Cosmos: A Space-Time Odyssey - Netflix

Wed 19 June 2019

Filed under netflix

Tags netflix Documentary English

Hosted by renowned astrophysicist Neil deGrasse Tyson, Cosmos will explore how we discovered the laws of nature and found our coordinates in space and time. It will bring to life never-before-told stories of the heroic quest for knowledge and transport viewers to new worlds and across the universe for a vision of the cosmos on the grandest scale. Cosmos will invent new modes of scientific storytelling to reveal the grandeur of the universe and re-invent celebrated elements of the legendary original series, including the Cosmic Calendar and the Ship of the Imagination. The most profound scientific concepts will be presented with stunning clarity, uniting skepticism and wonder, and weaving rigorous science with the emotional and spiritual into a transcendent experience.

Cosmos: A Space-Time Odyssey - Netflix

Type: Documentary

Languages: English

Status: Ended

Runtime: 60 minutes

Premier: 2014-03-09

Cosmos: A Space-Time Odyssey - 2001: A Space Odyssey (film) - Netflix

2001: A Space Odyssey is a 1968 epic science fiction film produced and directed by Stanley Kubrick. The screenplay was written by Kubrick and Arthur C. Clarke, and was inspired by Clarke's short story “The Sentinel”. A novel also called 2001: A Space Odyssey, written concurrently with the screenplay, was published soon after the film was released. The film, which follows a voyage to Jupiter with the sentient computer HAL after the discovery of a mysterious black monolith affecting human evolution, deals with themes of existentialism, human evolution, technology, artificial intelligence, and the possibility of the existence of extraterrestrial life. The film is noted for its scientifically accurate depiction of spaceflight, pioneering special effects, and ambiguous imagery. Sound and dialogue are used sparingly and often in place of traditional cinematic and narrative techniques, and the film is famous for employing a number of pieces of classical music, among them Also sprach Zarathustra by Richard Strauss, The Blue Danube by Johann Strauss II, and works by Aram Khachaturian and György Ligeti. 2001: A Space Odyssey was financed and distributed by American studio Metro-Goldwyn-Mayer, but was filmed and edited almost entirely in England, where Kubrick lived, using the facilities of MGM-British Studios and Shepperton Studios. Production was subcontracted to Kubrick's production company, and care was taken that the film would be sufficiently “British” to qualify for the Eady Levy, a tax on box-office receipts in the UK. The film received mixed reactions from critics and audiences upon its release, but garnered a cult following and became the highest-grossing North American film of 1968. It was nominated for four Academy Awards; Kubrick received one for his direction of visual effects. A sequel, 2010: The Year We Make Contact, directed by Peter Hyams, was released in 1984. Today, 2001: A Space Odyssey is widely regarded as one of the greatest and most influential films ever made. In 1991, it was deemed “culturally, historically, or aesthetically significant” by the United States Library of Congress and selected for preservation in the National Film Registry. Sight & Sound magazine ranked 2001: A Space Odyssey sixth in the top ten films of all time in its 2002 and 2012 critics' polls editions; it also tied for second place in the magazine's 2012 directors' poll. In 2010, it was named the greatest film of all time by The Moving Arts Film Journal.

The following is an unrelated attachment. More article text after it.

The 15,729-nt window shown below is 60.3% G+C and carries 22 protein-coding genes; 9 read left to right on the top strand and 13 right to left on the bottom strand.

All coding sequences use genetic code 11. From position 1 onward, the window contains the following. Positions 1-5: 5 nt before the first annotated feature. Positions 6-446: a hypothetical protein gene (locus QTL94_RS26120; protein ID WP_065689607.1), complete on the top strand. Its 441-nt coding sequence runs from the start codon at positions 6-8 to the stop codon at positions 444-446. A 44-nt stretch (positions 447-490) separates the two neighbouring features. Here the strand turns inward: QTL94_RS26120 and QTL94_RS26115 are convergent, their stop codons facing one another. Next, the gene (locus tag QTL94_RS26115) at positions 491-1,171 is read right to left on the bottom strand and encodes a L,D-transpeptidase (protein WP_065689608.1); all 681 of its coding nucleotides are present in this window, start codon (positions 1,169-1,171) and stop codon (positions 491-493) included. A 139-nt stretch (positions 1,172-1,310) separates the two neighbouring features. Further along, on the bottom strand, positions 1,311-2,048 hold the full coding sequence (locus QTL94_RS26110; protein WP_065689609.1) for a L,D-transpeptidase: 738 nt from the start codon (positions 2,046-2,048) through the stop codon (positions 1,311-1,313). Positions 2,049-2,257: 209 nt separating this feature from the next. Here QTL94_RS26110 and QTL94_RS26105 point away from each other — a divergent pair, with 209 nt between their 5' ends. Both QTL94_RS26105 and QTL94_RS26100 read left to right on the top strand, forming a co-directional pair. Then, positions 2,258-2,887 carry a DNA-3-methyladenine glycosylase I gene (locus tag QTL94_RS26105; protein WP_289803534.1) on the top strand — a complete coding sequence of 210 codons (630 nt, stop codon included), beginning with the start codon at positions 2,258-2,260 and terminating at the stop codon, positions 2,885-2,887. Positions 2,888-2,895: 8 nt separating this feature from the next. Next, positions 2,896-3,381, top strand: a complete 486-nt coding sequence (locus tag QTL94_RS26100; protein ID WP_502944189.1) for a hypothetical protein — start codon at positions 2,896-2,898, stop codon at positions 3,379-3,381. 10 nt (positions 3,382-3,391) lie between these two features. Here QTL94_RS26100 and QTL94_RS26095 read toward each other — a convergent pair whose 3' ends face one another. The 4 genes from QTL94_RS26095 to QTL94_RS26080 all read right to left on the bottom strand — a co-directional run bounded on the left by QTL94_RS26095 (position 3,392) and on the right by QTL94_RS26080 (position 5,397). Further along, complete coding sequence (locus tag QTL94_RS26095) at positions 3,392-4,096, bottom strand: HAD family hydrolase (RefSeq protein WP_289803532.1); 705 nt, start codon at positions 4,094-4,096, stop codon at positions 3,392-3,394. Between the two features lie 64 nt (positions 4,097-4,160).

Cosmos: A Space-Time Odyssey - Zero-gravity effects - Netflix

The realistic-looking effects of the astronauts floating weightless in space and inside the spacecraft were accomplished by suspending the actors from wires attached to the top of the set, and placing the camera underneath them. The actors' bodies blocked the camera's view of the suspension wires, creating a very believable appearance of floating. For the shot of Poole floating into the pod's arms during Bowman's rescue attempt, a stuntman replaced a dummy on the wire to realistically portray the movements of an unconscious human, and was shot in slow motion to enhance the illusion of drifting through space. The scene showing Bowman entering the emergency airlock from the E.V.A. pod was done in a similar way: an off-camera stagehand, standing on a platform, held the wire suspending Dullea above the camera positioned at the bottom of the vertically configured airlock. At the proper moment, the stagehand first loosened his grip on the wire, causing Dullea to fall toward the camera, then, while holding the wire firmly, he jumped off the platform, causing Dullea to ascend back up toward the hatch.

Cosmos: A Space-Time Odyssey - References - Netflix


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